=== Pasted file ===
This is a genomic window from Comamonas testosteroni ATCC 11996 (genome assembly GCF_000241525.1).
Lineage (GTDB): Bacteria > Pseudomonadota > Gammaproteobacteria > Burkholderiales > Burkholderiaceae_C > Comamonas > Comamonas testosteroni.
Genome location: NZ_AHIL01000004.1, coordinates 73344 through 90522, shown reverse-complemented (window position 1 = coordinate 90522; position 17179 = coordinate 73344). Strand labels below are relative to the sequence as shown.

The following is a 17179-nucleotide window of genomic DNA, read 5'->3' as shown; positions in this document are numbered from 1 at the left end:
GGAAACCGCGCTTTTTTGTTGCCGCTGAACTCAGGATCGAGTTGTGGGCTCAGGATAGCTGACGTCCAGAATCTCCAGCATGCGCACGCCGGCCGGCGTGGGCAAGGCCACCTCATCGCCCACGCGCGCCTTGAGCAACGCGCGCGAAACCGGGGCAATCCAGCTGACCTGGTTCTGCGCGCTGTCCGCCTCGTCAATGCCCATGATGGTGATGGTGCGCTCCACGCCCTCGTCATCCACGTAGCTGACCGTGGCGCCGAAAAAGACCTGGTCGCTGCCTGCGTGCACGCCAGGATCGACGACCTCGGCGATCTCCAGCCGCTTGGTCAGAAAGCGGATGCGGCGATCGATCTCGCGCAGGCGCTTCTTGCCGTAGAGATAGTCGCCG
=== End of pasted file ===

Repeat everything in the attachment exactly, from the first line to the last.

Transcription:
This is a genomic window from Comamonas testosteroni ATCC 11996 (genome assembly GCF_000241525.1).
Lineage (GTDB): Bacteria > Pseudomonadota > Gammaproteobacteria > Burkholderiales > Burkholderiaceae_C > Comamonas > Comamonas testosteroni.
Genome location: NZ_AHIL01000004.1, coordinates 73344 through 90522, shown reverse-complemented (window position 1 = coordinate 90522; position 17179 = coordinate 73344). Strand labels below are relative to the sequence as shown.

The following is a 17179-nucleotide window of genomic DNA, read 5'->3' as shown; positions in this document are numbered from 1 at the left end:
GGAAACCGCGCTTTTTTGTTGCCGCTGAACTCAGGATCGAGTTGTGGGCTCAGGATAGCTGACGTCCAGAATCTCCAGCATGCGCACGCCGGCCGGCGTGGGCAAGGCCACCTCATCGCCCACGCGCGCCTTGAGCAACGCGCGCGAAACCGGGGCAATCCAGCTGACCTGGTTCTGCGCGCTGTCCGCCTCGTCAATGCCCATGATGGTGATGGTGCGCTCCACGCCCTCGTCATCCACGTAGCTGACCGTGGCGCCGAAAAAGACCTGGTCGCTGCCTGCGTGCACGCCAGGATCGACGACCTCGGCGATCTCCAGCCGCTTGGTCAGAAAGCGGATGCGGCGATCGATCTCGCGCAGGCGCTTCTTGCCGTAGAGATAGTCGCCG